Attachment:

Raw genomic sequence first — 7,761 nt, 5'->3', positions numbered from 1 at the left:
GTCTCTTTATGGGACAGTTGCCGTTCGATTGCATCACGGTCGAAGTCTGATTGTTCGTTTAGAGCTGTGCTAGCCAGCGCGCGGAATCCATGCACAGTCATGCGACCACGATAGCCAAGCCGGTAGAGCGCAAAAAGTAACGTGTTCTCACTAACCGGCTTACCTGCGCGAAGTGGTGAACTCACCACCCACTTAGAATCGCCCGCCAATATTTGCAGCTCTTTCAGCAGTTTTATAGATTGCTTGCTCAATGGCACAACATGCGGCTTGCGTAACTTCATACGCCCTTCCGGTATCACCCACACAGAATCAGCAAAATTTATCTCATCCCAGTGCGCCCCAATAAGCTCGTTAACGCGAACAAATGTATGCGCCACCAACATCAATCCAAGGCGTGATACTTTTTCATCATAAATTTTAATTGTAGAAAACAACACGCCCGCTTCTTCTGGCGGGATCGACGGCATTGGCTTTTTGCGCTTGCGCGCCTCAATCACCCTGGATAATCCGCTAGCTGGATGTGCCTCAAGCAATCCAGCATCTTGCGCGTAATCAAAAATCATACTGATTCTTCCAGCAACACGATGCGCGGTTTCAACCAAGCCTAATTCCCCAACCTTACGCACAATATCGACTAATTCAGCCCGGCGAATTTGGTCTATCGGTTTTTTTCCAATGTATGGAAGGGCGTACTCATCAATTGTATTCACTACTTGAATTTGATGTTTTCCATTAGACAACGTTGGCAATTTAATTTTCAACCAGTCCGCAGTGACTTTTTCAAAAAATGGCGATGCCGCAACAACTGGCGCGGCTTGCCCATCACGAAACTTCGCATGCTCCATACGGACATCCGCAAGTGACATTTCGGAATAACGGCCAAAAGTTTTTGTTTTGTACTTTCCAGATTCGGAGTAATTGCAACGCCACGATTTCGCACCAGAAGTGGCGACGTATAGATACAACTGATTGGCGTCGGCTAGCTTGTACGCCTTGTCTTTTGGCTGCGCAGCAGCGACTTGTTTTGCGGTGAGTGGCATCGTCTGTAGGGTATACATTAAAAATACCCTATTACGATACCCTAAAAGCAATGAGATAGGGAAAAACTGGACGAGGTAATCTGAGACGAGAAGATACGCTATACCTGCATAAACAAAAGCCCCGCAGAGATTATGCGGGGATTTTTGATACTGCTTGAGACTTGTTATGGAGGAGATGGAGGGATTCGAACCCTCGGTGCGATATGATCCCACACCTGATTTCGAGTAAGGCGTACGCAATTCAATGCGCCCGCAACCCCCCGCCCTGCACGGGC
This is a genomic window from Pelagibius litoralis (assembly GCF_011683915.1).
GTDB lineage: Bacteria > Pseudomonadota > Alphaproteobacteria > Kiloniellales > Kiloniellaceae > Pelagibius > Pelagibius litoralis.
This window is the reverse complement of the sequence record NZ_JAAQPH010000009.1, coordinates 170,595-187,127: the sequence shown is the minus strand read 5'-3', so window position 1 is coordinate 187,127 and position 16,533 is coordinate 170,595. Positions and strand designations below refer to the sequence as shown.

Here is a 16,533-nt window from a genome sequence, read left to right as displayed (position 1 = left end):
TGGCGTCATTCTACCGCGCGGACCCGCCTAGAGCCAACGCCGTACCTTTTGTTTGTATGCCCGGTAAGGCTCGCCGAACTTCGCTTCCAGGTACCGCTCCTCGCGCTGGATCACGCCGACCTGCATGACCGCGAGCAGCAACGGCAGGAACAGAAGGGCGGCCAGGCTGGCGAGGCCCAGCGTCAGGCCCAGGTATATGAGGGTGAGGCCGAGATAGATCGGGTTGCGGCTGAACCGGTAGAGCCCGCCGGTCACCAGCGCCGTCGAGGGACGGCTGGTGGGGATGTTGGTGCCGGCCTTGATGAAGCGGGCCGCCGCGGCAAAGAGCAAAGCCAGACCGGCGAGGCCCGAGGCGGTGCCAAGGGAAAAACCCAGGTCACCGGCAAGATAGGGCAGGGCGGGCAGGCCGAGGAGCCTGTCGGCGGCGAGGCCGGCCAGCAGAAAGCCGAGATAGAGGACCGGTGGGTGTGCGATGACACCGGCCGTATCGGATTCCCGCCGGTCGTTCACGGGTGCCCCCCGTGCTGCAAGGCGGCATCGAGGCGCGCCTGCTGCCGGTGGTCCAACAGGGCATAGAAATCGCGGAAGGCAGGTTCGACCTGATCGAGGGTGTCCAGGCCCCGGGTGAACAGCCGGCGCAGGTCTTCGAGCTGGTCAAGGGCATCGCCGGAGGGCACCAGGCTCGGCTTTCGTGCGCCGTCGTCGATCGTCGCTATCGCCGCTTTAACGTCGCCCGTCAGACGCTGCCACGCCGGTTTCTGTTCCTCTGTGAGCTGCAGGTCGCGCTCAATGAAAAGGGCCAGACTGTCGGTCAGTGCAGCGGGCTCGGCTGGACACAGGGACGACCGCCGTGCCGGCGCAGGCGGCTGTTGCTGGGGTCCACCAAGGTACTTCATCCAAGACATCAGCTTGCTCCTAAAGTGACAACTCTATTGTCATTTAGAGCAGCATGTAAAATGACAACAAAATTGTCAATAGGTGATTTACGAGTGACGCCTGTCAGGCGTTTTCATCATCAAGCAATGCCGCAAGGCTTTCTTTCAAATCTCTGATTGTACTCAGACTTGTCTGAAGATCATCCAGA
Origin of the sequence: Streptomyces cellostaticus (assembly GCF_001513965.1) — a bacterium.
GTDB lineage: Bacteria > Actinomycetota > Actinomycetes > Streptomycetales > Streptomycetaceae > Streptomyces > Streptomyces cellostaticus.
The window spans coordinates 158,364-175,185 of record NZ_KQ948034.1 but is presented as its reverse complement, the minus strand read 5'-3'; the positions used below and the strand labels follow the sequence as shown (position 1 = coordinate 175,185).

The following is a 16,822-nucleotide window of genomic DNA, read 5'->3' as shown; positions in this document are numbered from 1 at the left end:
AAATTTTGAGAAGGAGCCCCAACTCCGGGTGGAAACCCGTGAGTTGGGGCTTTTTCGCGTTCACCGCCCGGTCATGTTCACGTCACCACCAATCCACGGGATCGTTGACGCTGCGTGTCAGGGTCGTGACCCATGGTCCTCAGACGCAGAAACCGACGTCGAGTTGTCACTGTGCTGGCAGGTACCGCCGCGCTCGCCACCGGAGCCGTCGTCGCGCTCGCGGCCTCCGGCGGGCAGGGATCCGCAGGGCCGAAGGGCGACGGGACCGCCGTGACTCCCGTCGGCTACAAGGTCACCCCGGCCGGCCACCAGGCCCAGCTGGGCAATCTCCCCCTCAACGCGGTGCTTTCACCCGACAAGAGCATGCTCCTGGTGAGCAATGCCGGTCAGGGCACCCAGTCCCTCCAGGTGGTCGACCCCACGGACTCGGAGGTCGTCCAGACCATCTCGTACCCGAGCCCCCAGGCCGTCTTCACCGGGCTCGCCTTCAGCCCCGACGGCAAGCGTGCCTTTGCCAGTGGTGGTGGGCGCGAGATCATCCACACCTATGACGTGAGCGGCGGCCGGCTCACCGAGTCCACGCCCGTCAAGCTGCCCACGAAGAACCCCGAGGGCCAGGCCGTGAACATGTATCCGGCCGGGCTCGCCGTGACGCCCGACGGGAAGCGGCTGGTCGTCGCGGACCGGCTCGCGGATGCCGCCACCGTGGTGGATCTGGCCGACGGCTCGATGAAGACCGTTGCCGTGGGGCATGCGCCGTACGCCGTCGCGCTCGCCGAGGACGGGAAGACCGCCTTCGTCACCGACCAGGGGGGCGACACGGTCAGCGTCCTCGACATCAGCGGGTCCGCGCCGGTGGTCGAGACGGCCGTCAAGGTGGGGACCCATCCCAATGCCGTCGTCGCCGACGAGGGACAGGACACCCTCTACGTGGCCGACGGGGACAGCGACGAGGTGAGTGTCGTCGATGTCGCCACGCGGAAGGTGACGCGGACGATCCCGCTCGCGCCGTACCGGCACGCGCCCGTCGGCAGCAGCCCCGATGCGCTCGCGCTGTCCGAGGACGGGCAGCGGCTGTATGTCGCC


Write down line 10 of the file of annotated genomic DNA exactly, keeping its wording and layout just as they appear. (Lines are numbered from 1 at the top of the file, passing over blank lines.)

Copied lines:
The window spans coordinates 158,364-175,185 of record NZ_KQ948034.1 but is presented as its reverse complement, the minus strand read 5'-3'; the positions used below and the strand labels follow the sequence as shown (position 1 = coordinate 175,185).